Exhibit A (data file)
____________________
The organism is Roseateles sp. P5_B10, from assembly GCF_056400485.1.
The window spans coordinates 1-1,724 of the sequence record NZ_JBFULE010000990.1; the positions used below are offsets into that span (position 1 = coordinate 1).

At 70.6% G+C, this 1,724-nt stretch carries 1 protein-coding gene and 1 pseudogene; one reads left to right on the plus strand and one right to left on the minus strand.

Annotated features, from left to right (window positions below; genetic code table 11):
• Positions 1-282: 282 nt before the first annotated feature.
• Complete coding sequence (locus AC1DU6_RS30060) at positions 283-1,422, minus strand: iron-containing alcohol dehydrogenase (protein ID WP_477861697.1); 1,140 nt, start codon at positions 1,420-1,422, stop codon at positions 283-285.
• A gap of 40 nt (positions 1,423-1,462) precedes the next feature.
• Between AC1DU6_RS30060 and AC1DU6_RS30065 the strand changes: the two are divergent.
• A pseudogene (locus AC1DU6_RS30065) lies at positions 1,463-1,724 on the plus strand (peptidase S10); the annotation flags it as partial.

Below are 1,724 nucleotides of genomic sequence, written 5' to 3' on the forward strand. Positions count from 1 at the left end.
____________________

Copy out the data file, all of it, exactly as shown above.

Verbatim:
The organism is Roseateles sp. P5_B10, from assembly GCF_056400485.1.
The window spans coordinates 1-1,724 of the sequence record NZ_JBFULE010000990.1; the positions used below are offsets into that span (position 1 = coordinate 1).

At 70.6% G+C, this 1,724-nt stretch carries 1 protein-coding gene and 1 pseudogene; one reads left to right on the plus strand and one right to left on the minus strand.

Annotated features, from left to right (window positions below; genetic code table 11):
• Positions 1-282: 282 nt before the first annotated feature.
• Complete coding sequence (locus AC1DU6_RS30060) at positions 283-1,422, minus strand: iron-containing alcohol dehydrogenase (protein ID WP_477861697.1); 1,140 nt, start codon at positions 1,420-1,422, stop codon at positions 283-285.
• A gap of 40 nt (positions 1,423-1,462) precedes the next feature.
• Between AC1DU6_RS30060 and AC1DU6_RS30065 the strand changes: the two are divergent.
• A pseudogene (locus AC1DU6_RS30065) lies at positions 1,463-1,724 on the plus strand (peptidase S10); the annotation flags it as partial.

Below are 1,724 nucleotides of genomic sequence, written 5' to 3' on the forward strand. Positions count from 1 at the left end.